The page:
The Game and Playe of the Chesse: Book Two

BOOK TWO: FOOTNOTES


1 purpure, purple.

2 ceptre, scepter.

4 corone, crown.

5 replenysshed, filled.

8 royame, realm.

10 appel, apple.

11 aperteyneth unto, is the responsibility of.

13 debonayr, gracious or meek.

14 debonayrté, graciousness.

16 amolissheth, appeases.

19 requyred of, asked.

20 smyten of, cut off.

23 vylonye, shameful behavior or language.

25–26 And that myght not suffyse hym, And as if that were not enough.

26 cratchid, scratched; vysage, face; suffryd, endured.

27 curtesye, courtesy.

28 avengyd, avenged.

28–29 so hardy so to doo, so rashly bold to do such a thing.

30 frende, friend.

32 “Ne doubte thee no thyng," Do not worry yourself.

33 also wel he was, he was not hurt; fro than forthon, from that time forth; tofore, before.

34 respited hym, granted respite to him.

38 candellis, candles.

39 jape, joke.

41 dronkenshyp, drunkenness.

42 punysshid, punished; preysed, praised.

45 verité, truth.

46 verrytable and stable, true and unchanging.

47 ooste, army.

50 to desire and requyre of hym, i.e., to plead for the city.

51 supposid, prepared; axyd, asked.

52 brake his demaunde, interrupted his request.

53 goddes, gods.

55 oth, oath; suffrid, allowed.

56 lever, rather.

59 parole, oath.

60 who, how.

61 her, their; sealis, seals.

62 faylleth, fail.

64 pietous, merciful or good.

66 boole of coppre, a copper bull; lityl wyket, small door.

67 brent, burnt.

68 voys, voice.

69 lasse pyté, less mercy.

73 alowed, praised.

74 assay, try (test); gefte, gift.

77 purchaseth unto other, gives to another.

79 of verry force, necessarily.

80 intituled, entitled.

81 theef of the see, pirate; rovar, wanderer (pirate).

82 dyd hym, commanded him.

83 afore, before; noyous, annoying.

84 agayn, in reply.

86 oon galey, one galley or ship; tweyn, two.

88 yf fortune were for me in suche wyse, (i.e., if I were rich like you).

91–92 as thou ne say that, so that you can no longer say that.

92 mavaysté, badness.

93 justicier, judge.

94 signefyeth, is represented by.

95 oonly, alone; belevyd, believed.

97 a trewe, a true one.

98–99 in partye, both.

100 togyder, together.

101 kepen them to, mate with.

102 dowves, doves; turtils, turtledoves.

103–04 nothyng norisshith, does not care for.

105 entente, purpose.

106 don they agaynst, they go against; leve, leave.

109 for as moche as, because.

110 how wel that, although.

111 ostage, hostage.

112 solas, comfort.

112–13 assured and handfast, promised and engaged.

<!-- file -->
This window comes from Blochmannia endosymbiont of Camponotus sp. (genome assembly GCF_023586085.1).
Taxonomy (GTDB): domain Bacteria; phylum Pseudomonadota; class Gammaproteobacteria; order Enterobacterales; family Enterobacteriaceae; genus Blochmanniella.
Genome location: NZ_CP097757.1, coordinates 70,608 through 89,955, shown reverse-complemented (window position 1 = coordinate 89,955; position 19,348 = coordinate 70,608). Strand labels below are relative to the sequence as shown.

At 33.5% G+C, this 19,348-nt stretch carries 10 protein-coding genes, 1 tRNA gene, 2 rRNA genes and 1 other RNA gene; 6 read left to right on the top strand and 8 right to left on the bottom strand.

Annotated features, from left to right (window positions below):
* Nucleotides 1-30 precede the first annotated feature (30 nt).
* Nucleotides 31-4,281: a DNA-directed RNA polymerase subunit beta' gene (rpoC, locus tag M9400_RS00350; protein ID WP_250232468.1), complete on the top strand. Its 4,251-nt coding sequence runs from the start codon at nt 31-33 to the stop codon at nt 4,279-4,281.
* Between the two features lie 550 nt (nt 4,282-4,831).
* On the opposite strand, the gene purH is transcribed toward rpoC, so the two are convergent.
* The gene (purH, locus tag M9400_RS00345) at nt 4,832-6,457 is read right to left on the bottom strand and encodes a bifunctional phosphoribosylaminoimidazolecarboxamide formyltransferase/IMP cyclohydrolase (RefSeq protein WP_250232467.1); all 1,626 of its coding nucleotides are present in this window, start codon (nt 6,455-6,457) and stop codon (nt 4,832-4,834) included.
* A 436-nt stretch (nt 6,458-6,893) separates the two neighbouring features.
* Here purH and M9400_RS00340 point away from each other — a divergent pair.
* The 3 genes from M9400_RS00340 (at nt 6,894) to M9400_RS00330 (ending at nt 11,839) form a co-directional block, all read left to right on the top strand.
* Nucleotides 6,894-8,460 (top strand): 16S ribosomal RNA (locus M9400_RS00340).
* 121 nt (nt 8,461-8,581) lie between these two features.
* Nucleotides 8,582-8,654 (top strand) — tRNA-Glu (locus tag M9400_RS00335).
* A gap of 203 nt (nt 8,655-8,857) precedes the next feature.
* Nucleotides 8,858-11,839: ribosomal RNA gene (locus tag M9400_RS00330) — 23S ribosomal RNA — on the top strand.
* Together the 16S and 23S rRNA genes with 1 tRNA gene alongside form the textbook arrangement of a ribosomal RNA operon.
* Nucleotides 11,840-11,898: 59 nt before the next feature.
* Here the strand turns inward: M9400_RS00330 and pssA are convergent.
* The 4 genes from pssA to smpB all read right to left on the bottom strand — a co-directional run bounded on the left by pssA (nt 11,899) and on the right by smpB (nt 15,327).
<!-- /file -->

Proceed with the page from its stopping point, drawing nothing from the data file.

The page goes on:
114 not withstondyng that, although.

115 dyd do calle, had summoned; kynnesmen, kinsmen.

117 ordeyned, commanded; deel, part.

118 fraunchise, generosity.

119 torned, turned.

122 chayer, chair.

124 mantel, cloak; furrid wyth ermynes, lined with ermine.

125 amplexions and enbrasynges, embraces.

127 beclyppe, embrace.

129 chosers, choosers; accorde, be in accord.

131 convenyent, appropriate.

132 lignage, lineage; enseygned, taught.

133 norisshyd, nourished; tatches, gifts.

134 meve, make.

136–37 not curious in norysshyng of her chyldren, not fastidious in the rearing of her children.

138 fait and werkes, deed and works; wete, say.

145 payn, pain; hedes, heads.

146 Senatoyre, Senate chamber.

149 defended, prohibited.

150–51 one tyme, and afterward, alternately or by turns.

152 in no wyse, at all.

154 feyned a lesing, told a lie.

156 comyn wele, common good.

158 defended, prohibited.

159 gossyb, soulmate (gossip).

161 anone after, soon after.

162 had lever, would prefer.

164 abasshyd, surprised.
164–65 wyst not to say, did not know what to say.

165 tyl, until.

166 caas and fayt, reasons and circumstances.

168 ingenye, ingenuity.

169 forthwyth, immediately.

170 fro than forthon, from that point on.

173 estate, class.

181 stowped, stooped; on a tyme, one time.

182 stynkyng breeth, bad breath.

184 defaute, fault.

185 pourgyd, purged.

186 kyst, kissed.

187 praysed, praised; synguler lawde, special praise.

188 wenyng, believing.

189 sonner, sooner.

192 marye, marry.

194 ever, always; aferd, afraid.

195 alwey, always; fere and drede, fear and dread; wyl not, do not wish to.

196 a worse, (i.e., a worse husband).

197 chasteté, chastity.

199 gentyl, noble; hygh kynrede, high birth.

201 Orguyllous, Proud; calle Sixte, called Sixtus.
201–02 dyne and sporte hym, dine and amuse himself.

202 manoyr, manor.

203 advertysed, taken note of.

204 deportes, deportment; countenaunce, bearing.
204–05 ravysshed and esprysed wyth her love, ravished and taken with love for her.